I saw Bohemian Rhapsody recently with some friends, and I loved it. I’m also old enough to have been around for the first time around. Long before it seemed necessary to immortalize it on the big screen as its own story.

Soon after I saw it, I found myself listening to an interview with Rami Malek as he discussed what it was like to attempt to portray Freddy Mercury, and it got me thinking. Imagine the process someone has to go through when they try to portray a primarily contemporary musical idol to their original audience, as well as a newer world. More than that, someone who was such an absolutely massive personality. I mean, Freddy Mercury was, if nothing else, a man with a huge presence in recent musical history. A personality that embodies, and maybe even defines the title of “lead singer in a rock and roll band”.

And, during this interview, Malek, begins to describe how to emulate a man who, when he was on stage, gave 120% at all times…

I stopped right there.

Ok, at so first my pedantic nature takes over and I think, “Ugh. I hate that crap. Per Cent. Per 100! If we are giving something our all, that all would be 100% of what we have to give, right?! I hate this crap. It’s just over-the-top Tony Robbins motivational blargspeak, and it makes my teeth itch. But the more I thought about it, the more I thought about why some people make us feel as though they can give beyond what we think they are capable of giving. Therefore, when they give it their all, we see that it’s in excess of what we expected to see from someone like that. And we label it as them having given 120%.


But, this is about art. My belief is that art is really spirit. Or, more specifically art comes out of the gaps in our spirit. It reaches itself out to, seeking the same in others. And art is the language they speak.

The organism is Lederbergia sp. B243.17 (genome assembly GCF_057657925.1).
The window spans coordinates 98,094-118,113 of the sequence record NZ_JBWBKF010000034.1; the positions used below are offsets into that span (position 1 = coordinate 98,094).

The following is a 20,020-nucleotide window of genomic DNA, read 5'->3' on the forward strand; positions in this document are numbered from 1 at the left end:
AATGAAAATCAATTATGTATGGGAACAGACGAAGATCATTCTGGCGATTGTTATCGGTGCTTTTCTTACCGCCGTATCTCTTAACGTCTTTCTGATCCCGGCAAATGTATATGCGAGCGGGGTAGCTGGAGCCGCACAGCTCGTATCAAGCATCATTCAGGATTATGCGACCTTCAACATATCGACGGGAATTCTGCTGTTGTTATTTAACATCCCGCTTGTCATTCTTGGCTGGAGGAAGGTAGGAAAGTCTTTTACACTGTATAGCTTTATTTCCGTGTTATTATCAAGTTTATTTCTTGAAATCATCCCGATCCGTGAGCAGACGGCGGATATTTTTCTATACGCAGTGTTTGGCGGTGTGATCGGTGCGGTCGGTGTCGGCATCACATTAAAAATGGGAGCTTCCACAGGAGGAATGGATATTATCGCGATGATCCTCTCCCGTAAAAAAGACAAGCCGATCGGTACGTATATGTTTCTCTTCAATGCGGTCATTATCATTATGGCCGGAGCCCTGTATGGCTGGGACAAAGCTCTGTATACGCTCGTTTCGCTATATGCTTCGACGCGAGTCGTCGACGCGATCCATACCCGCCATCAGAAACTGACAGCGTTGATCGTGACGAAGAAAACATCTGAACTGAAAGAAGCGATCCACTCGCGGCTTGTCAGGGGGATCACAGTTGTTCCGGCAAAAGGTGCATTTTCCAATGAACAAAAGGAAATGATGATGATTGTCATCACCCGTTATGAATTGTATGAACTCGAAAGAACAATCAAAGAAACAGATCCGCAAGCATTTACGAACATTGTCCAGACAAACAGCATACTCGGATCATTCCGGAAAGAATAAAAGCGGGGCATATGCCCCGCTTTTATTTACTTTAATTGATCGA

Art is spirituality manifested in some form that pleases/stimulates/connects with other people’s spirits, and it communicates entirely on its own plane. It comes into being when its creator creates it, or names it, or loves it, or even passionately hates it. Sculpture and music, painting or stagecraft, subway platforms or museum niches, art exists because we’re human. In the darkest of places, art is a blazing torch. Even in the mundane, art is the eyebrows* we put on that spreadsheet of dry numbers we give to our boss.

But what about the artist who doesn’t have cracks, or even gaps in their shell? What about those who are almost raw spirit under a thin human veneer, coming face to face with the world for the first time. They don’t create when they make their art, they become it. As they perform their art, they create an energy around them that is its own, higher form of art. This form we call ‘love’.

I don’t think artists like Freddy Mercury are capable of giving 20% more than everyone else. I think they are somehow able to transmit the love they helped create when their untethered spirit is finally allowed to fluently speak its native tongue. That’s what we call that ‘art’.

And the best we’ve come up with to describe this phenomenon is, ‘he gave 120%’?! No. No. No. We’re going to need to get an artist on this right away and change that.